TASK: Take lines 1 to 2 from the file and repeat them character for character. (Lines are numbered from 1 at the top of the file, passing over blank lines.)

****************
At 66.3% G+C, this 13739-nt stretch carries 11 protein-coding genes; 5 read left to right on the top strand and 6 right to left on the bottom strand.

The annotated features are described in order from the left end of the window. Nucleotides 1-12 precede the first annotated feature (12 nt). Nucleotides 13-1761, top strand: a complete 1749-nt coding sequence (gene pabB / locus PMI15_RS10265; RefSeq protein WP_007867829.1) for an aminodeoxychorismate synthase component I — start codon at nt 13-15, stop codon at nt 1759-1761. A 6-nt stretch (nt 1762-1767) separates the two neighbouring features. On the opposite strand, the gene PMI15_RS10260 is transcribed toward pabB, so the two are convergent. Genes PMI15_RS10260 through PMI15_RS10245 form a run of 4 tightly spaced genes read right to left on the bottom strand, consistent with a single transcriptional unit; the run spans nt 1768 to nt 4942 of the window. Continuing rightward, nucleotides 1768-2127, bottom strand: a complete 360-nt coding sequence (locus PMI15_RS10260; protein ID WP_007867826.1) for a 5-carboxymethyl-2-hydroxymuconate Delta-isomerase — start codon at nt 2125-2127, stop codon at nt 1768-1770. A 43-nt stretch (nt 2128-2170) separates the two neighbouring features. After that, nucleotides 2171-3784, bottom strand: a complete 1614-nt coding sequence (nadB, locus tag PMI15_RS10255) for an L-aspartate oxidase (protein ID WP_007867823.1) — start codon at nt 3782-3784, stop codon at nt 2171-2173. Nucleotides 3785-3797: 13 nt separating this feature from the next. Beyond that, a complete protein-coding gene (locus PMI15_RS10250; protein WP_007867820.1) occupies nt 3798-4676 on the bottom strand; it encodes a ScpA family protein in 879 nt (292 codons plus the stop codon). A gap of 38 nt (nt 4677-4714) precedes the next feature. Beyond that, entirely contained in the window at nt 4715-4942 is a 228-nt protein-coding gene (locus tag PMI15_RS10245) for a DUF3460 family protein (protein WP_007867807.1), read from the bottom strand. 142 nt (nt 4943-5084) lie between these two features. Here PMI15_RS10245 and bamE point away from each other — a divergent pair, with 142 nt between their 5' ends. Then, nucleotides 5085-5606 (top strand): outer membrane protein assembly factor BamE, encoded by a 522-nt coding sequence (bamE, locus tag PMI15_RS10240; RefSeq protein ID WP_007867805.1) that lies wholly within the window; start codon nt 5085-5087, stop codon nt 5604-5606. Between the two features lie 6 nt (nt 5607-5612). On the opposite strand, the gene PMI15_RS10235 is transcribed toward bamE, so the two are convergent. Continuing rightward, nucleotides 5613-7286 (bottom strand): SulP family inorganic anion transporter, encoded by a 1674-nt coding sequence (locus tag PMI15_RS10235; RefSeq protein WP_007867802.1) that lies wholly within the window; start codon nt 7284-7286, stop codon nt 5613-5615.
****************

At 66.3% G+C, this 13739-nt stretch carries 11 protein-coding genes; 5 read left to right on the top strand and 6 right to left on the bottom strand.

The annotated features are described in order from the left end of the window. Nucleotides 1-12 precede the first annotated feature (12 nt). Nucleotides 13-1761, top strand: a complete 1749-nt coding sequence (gene pabB / locus PMI15_RS10265; RefSeq protein WP_007867829.1) for an aminodeoxychorismate synthase component I — start codon at nt 13-15, stop codon at nt 1759-1761. A 6-nt stretch (nt 1762-1767) separates the two neighbouring features. On the opposite strand, the gene PMI15_RS10260 is transcribed toward pabB, so the two are convergent. Genes PMI15_RS10260 through PMI15_RS10245 form a run of 4 tightly spaced genes read right to left on the bottom strand, consistent with a single transcriptional unit; the run spans nt 1768 to nt 4942 of the window. Continuing rightward, nucleotides 1768-2127, bottom strand: a complete 360-nt coding sequence (locus PMI15_RS10260; protein ID WP_007867826.1) for a 5-carboxymethyl-2-hydroxymuconate Delta-isomerase — start codon at nt 2125-2127, stop codon at nt 1768-1770. A 43-nt stretch (nt 2128-2170) separates the two neighbouring features. After that, nucleotides 2171-3784, bottom strand: a complete 1614-nt coding sequence (nadB, locus tag PMI15_RS10255) for an L-aspartate oxidase (protein ID WP_007867823.1) — start codon at nt 3782-3784, stop codon at nt 2171-2173. Nucleotides 3785-3797: 13 nt separating this feature from the next. Beyond that, a complete protein-coding gene (locus PMI15_RS10250; protein WP_007867820.1) occupies nt 3798-4676 on the bottom strand; it encodes a ScpA family protein in 879 nt (292 codons plus the stop codon). A gap of 38 nt (nt 4677-4714) precedes the next feature. Beyond that, entirely contained in the window at nt 4715-4942 is a 228-nt protein-coding gene (locus tag PMI15_RS10245) for a DUF3460 family protein (protein WP_007867807.1), read from the bottom strand. 142 nt (nt 4943-5084) lie between these two features. Here PMI15_RS10245 and bamE point away from each other — a divergent pair, with 142 nt between their 5' ends. Then, nucleotides 5085-5606 (top strand): outer membrane protein assembly factor BamE, encoded by a 522-nt coding sequence (bamE, locus tag PMI15_RS10240; RefSeq protein ID WP_007867805.1) that lies wholly within the window; start codon nt 5085-5087, stop codon nt 5604-5606. Between the two features lie 6 nt (nt 5607-5612). On the opposite strand, the gene PMI15_RS10235 is transcribed toward bamE, so the two are convergent. Continuing rightward, nucleotides 5613-7286 (bottom strand): SulP family inorganic anion transporter, encoded by a 1674-nt coding sequence (locus tag PMI15_RS10235; RefSeq protein WP_007867802.1) that lies wholly within the window; start codon nt 7284-7286, stop codon nt 5613-5615.